Matthew Lourey, Managing Partner at Domicile Corporate Services, provides some personal thoughts on the impact to business from the Corona Virus (Covid-19) in Vietnam
Corona Virus & Vietnam – Impacts and Thoughts for Business
By: Matthew Lourey, Managing Partner, Domicile Corporate Services
The Corona Virus (Covid-19) has taken hold around the globe, and each day presents unprecedented challenges to the world norm.
International travel is grinding to a halt, with borders closing and quarantine conditions being imposed.
In Vietnam, the government has taken a very aggressive response; with early prohibitions for travel from affected countries and enforced border quarantine. Entertainment and similar activities are being compulsorily cancelled in places, and social distancing is being encouraged. Where virus cases have been determined, significant tracing is undertaken with contacts and areas placed in quarantine. This is both distressing and comforting to the community. The hope is that significant infections in the community can be avoided, delaying the need for further more restrictive measures.
Notwithstanding, these times represent something that even the best contingency planning could not have anticipated. And for many, the most difficult times still lay ahead.
For businesses in Vietnam, what does this mean?
- The impacts of the virus will not be short term; the initial social impacts alone are to be felt over a long period. The recovery phase will also be slow and long; the world will effectively need to “restart”.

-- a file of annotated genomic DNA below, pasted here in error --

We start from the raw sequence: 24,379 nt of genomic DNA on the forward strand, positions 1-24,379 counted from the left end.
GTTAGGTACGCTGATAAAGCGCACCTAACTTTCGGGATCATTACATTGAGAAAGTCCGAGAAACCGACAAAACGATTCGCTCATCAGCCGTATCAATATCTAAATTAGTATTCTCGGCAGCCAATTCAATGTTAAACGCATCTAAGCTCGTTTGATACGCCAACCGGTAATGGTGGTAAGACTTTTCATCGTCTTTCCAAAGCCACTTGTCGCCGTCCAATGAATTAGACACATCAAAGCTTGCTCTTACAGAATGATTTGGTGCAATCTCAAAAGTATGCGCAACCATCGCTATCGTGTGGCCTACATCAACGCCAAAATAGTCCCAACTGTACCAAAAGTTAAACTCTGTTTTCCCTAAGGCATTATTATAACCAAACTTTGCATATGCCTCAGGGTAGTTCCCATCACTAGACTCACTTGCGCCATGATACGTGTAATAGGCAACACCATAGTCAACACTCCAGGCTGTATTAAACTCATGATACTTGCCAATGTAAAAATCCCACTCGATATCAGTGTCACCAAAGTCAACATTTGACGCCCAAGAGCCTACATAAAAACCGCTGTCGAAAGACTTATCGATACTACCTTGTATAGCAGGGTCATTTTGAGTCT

- Almost all sectors will be impacted, but certain sectors are suffering significantly – and will continue to suffer. Hospitality, travel, entertainment, to name a few. There will be many jobs lost, and some businesses in these sectors may never recover.
- Be proactive with protecting your business. Negotiate early with landlords, suppliers and staff. Plan and protect, in order to survive. This may need to happen a few times over the impact period. Conserving cash needs to be a focus.
- Move towards and embrace the limitations with the movement of staff and experts. Conference calls, online meetings and staff working from home will become the norm. Look at the technology options available, and embrace these. Empower your staff to embrace these.
- The virus will be overcome, and businesses need to look to the future (even if they are struggling to understand how they can react for operations today).
- There will be a seismic shift in Vietnam to the “online” and “delivery” worlds. We have seen some Vietnamese government agencies move swiftly to online only (as part of social distancing), where they were previously slow to embrace.
- Opportunities will arise, and Vietnam provides a significant platform to take advantage of those opportunities. Many (potentially all) developed economies will fall into recession as a result of the virus, however Vietnam’s higher underlying growth rate is likely to withstand the worldwide slowdown better than most, and will hopefully give a stronger foundation to grow from.
Most importantly right now
- Look after your staff, and protect them as best you can – many staff are stressed and worried right now, and you will need them to get through these challenges and to succeed when we get to the other side.
- Batten down the hatches. We are in for a bumpy ride.
Matthew Lourey, Managing Partner
Do Thi Thao, Manager - Accounting
Nguyen Thi Vu Phung, Manager - Accounting